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Sahyouni ’21: Don’t blame the people of China for the Chinese Communist Party's coronavirus failures

As COVID-19 challenges the United States with the greatest health crisis in recent history, many American news outlets have devoted a worrying amount of coverage to bickering over what to call the virus. Of course, President Donald Trump has come under fire for using — but later retracting — the phrase "Chinese Virus," which critics have dubbed racist and xenophobic. Some of the president's most vocal critics have even taken to calling it the "Trumpvirus," arguing that the president deserves blame for the virus' spread in the United States. But the president's controversial word choice should not be conflated with legitimate criticism of the Chinese government for its role in worsening the COVID-19 crisis. In fact, whatever blame Trump deserves for the disease's spread pales in comparison to that of the Chinese government. The lies and deception of the Chinese Communist Party (CCP) regarding COVID-19 have undoubtedly caused the deaths of thousands worldwide, and there is no clearer direction to point the finger than squarely at Chinese president Xi Jinping and his regime. 

I understand why many will be hesitant to assign as much blame to the Chinese leadership as I have. China, being the birthplace of the outbreak and the most populous country on earth, has reported low infection and death rates. The United States, meanwhile, leads the world in coronavirus cases. How can I blame the CCP given the seemingly good job it has done limiting the virus' spread? 

For starters, any foreign policy expert worth their salt understands that the CCP has little incentive to report accurate information if doing so would damage the regime. Further, cremation data collected by independent Chinese journalists suggests that the CCP may be understating its numbers by as much as 15 to 40 times. But even if you do believe the reported numbers, that doesn't change the fact that the Chinese government lied to the world about the transmissibility of the virus, setting back international response during a time when a delay of days could mean the loss of thousands more lives.

The CCP's deception in this regard could literally not have been worse, as evidence of human-to-human transmission of the virus was apparent from the start. On Dec. 1, 2019, doctors in Wuhan, China, identified symptoms of what would be the first known case of COVID-19. Just a few days later, the patient's wife was hospitalized with flu-like symptoms, later testing positive for the virus. But it would not be reasonable to expect China to sound the alarm so early. Unfortunately, the situation only worsened. In late December, two doctors in Wuhan hospitals were isolated with severe flu-like symptoms. Both would later test positive for COVID-19. Almost immediately, Dr. Li Wenliang sounded the alarm for a possible deadly contagion with human transmission taking hold in Wuhan. The CCP, of course, responded by arresting Dr. Li and forcing him to confess to "spreading false rumors," while continuing to prohibit any Chinese health institution from publishing information about the virus. A full two weeks after this, in mid-January, the World Health Organization parroted the CCP’s lies, tweeting that Chinese investigations uncovered "no clear evidence of human-to-human transmission." It wasn't until late January that Chinese authorities were forced to admit that there was rampant community spread throughout Wuhan.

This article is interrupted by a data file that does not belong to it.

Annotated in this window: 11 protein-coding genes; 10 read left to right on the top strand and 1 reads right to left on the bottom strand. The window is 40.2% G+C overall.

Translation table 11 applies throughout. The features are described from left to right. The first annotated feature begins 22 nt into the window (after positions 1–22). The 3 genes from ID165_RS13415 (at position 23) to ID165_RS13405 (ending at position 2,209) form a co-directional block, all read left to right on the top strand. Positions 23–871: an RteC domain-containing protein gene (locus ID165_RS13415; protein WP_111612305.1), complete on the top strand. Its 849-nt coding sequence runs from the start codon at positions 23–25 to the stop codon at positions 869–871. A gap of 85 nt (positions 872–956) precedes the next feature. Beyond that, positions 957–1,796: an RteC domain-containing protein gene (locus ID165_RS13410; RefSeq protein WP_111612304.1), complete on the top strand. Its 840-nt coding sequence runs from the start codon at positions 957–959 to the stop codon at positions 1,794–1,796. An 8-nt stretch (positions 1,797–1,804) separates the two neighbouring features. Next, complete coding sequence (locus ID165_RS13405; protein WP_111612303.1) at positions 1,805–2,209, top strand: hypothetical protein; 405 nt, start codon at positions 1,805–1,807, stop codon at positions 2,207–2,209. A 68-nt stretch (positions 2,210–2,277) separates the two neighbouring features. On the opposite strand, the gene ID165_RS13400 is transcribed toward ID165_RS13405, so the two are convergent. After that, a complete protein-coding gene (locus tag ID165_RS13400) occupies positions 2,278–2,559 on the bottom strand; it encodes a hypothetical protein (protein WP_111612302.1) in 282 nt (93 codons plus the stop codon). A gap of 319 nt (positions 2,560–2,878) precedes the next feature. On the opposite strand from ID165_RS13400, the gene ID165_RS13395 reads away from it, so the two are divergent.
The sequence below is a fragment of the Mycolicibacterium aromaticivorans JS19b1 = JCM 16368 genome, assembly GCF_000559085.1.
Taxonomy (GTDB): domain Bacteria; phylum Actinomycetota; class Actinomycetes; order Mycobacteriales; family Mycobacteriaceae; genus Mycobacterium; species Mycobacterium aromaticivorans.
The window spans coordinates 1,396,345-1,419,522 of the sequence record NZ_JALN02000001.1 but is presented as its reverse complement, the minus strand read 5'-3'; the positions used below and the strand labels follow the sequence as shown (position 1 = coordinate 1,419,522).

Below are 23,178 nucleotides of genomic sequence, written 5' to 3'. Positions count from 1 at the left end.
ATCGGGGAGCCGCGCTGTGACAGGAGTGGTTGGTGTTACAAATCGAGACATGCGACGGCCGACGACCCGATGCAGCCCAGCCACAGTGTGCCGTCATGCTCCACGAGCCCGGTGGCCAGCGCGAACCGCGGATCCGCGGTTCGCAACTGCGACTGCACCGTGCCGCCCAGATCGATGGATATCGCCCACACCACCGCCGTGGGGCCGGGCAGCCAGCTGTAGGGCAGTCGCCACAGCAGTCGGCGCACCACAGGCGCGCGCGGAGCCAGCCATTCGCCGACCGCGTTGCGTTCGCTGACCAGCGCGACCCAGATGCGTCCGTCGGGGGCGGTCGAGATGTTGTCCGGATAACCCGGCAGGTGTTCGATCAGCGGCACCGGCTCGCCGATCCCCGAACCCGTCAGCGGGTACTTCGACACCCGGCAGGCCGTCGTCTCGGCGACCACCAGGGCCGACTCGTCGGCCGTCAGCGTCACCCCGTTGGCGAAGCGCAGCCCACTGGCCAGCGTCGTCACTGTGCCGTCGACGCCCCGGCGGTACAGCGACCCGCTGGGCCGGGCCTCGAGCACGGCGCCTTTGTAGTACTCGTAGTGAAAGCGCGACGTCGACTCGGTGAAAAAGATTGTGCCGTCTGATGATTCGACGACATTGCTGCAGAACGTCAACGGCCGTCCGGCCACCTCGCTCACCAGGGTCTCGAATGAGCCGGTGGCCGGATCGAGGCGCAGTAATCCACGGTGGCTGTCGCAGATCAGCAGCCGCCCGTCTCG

The evidence is clear. For somewhere between two and six weeks, the CCP knew that a new deadly flu-like viral strain was being transmitted human-to-human in Wuhan. All the while, the government allowed millions to leave the city, stood by as 40,000 families gathered for Lunar New Year celebrations and arrested or even caused the disappearance of doctors who dared speak up. So why, then, were so many Americans put off by President Trump frequently blaming China? 

One rather obvious reason is that many saw Trump's renaming of COVID-19 to the "Chinese Virus" as a distraction to some of the failings of his administration, which is certainly a fair criticism. While it is commendable that the president swiftly banned travel from China, about 10 days following the world learning of human-to-human transmission, the White House didn't do much in the month of February to prepare the United States for what was to come. However, it is worth noting that Dr. Anthony Fauci, a member of the president's coronavirus task force, has indicated that Trump never ignored or deferred experts' shutdown recommendations. This may suggest that the delay in the U.S. response was due in part to a lack of information coming from the CCP. 

The most polarizing component of the "Chinese Virus" label, though, was the perceived racial implication. Many of President Trump's critics saw the phrase as an attempt to demagogue Chinese Americans and immigrants. The president, however, said he wanted to adopt the name to push back on CCP propaganda, some of which promoted the conspiracy theory that the U.S. military released COVID-19 to the public.

Both of the above concerns are valid, and perhaps the phrase that best satisfies them is a new label: the "Chinese Communist Party Virus."  This renaming recognizes the fact that the CCP is responsible for a sizable portion of the spread of COVID-19, while being conscious that the virus is no product of any racial or ethnic group. We must all acknowledge and condemn the role of the CCP in allowing this devastating virus to spread. 

Donnie Sahyouni ’21 can be reached at Please send responses to this opinion to and op-eds to


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